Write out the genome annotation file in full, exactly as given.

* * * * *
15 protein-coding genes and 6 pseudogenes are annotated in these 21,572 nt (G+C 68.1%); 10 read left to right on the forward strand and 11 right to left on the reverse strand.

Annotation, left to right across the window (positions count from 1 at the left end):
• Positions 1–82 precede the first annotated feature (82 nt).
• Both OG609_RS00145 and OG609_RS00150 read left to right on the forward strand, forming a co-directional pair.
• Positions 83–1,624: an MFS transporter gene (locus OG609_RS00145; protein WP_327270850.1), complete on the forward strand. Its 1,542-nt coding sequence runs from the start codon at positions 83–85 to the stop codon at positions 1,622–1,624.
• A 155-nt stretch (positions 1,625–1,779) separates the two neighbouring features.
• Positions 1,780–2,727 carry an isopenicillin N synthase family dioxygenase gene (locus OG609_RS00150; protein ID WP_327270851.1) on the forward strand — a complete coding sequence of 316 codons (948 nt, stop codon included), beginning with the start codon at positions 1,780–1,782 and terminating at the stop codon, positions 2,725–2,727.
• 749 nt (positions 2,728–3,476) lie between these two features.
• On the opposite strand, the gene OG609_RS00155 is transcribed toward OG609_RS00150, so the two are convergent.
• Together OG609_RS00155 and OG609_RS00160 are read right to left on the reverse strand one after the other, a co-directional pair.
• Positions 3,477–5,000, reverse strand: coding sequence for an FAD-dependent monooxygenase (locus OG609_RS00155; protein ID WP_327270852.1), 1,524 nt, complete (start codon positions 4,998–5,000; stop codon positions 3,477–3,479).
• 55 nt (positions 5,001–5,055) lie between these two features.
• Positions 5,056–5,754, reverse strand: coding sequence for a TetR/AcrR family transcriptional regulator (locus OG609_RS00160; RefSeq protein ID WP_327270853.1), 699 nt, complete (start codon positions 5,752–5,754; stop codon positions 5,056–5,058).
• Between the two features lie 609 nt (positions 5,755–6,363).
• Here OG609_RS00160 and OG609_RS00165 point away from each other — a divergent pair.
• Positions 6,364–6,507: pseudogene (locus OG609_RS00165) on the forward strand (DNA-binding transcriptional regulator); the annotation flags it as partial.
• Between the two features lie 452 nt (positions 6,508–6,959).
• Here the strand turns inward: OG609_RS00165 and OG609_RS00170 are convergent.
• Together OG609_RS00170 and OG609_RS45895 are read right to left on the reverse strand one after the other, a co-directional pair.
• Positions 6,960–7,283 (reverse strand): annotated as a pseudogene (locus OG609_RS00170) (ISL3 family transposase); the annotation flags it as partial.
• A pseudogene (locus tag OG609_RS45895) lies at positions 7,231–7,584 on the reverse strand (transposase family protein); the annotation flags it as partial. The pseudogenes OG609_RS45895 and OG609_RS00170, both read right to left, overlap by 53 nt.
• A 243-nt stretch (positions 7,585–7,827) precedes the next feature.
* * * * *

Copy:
15 protein-coding genes and 6 pseudogenes are annotated in these 21,572 nt (G+C 68.1%); 10 read left to right on the forward strand and 11 right to left on the reverse strand.

Annotation, left to right across the window (positions count from 1 at the left end):
• Positions 1–82 precede the first annotated feature (82 nt).
• Both OG609_RS00145 and OG609_RS00150 read left to right on the forward strand, forming a co-directional pair.
• Positions 83–1,624: an MFS transporter gene (locus OG609_RS00145; protein WP_327270850.1), complete on the forward strand. Its 1,542-nt coding sequence runs from the start codon at positions 83–85 to the stop codon at positions 1,622–1,624.
• A 155-nt stretch (positions 1,625–1,779) separates the two neighbouring features.
• Positions 1,780–2,727 carry an isopenicillin N synthase family dioxygenase gene (locus OG609_RS00150; protein ID WP_327270851.1) on the forward strand — a complete coding sequence of 316 codons (948 nt, stop codon included), beginning with the start codon at positions 1,780–1,782 and terminating at the stop codon, positions 2,725–2,727.
• 749 nt (positions 2,728–3,476) lie between these two features.
• On the opposite strand, the gene OG609_RS00155 is transcribed toward OG609_RS00150, so the two are convergent.
• Together OG609_RS00155 and OG609_RS00160 are read right to left on the reverse strand one after the other, a co-directional pair.
• Positions 3,477–5,000, reverse strand: coding sequence for an FAD-dependent monooxygenase (locus OG609_RS00155; protein ID WP_327270852.1), 1,524 nt, complete (start codon positions 4,998–5,000; stop codon positions 3,477–3,479).
• 55 nt (positions 5,001–5,055) lie between these two features.
• Positions 5,056–5,754, reverse strand: coding sequence for a TetR/AcrR family transcriptional regulator (locus OG609_RS00160; RefSeq protein ID WP_327270853.1), 699 nt, complete (start codon positions 5,752–5,754; stop codon positions 5,056–5,058).
• Between the two features lie 609 nt (positions 5,755–6,363).
• Here OG609_RS00160 and OG609_RS00165 point away from each other — a divergent pair.
• Positions 6,364–6,507: pseudogene (locus OG609_RS00165) on the forward strand (DNA-binding transcriptional regulator); the annotation flags it as partial.
• Between the two features lie 452 nt (positions 6,508–6,959).
• Here the strand turns inward: OG609_RS00165 and OG609_RS00170 are convergent.
• Together OG609_RS00170 and OG609_RS45895 are read right to left on the reverse strand one after the other, a co-directional pair.
• Positions 6,960–7,283 (reverse strand): annotated as a pseudogene (locus OG609_RS00170) (ISL3 family transposase); the annotation flags it as partial.
• A pseudogene (locus tag OG609_RS45895) lies at positions 7,231–7,584 on the reverse strand (transposase family protein); the annotation flags it as partial. The pseudogenes OG609_RS45895 and OG609_RS00170, both read right to left, overlap by 53 nt.
• A 243-nt stretch (positions 7,585–7,827) precedes the next feature.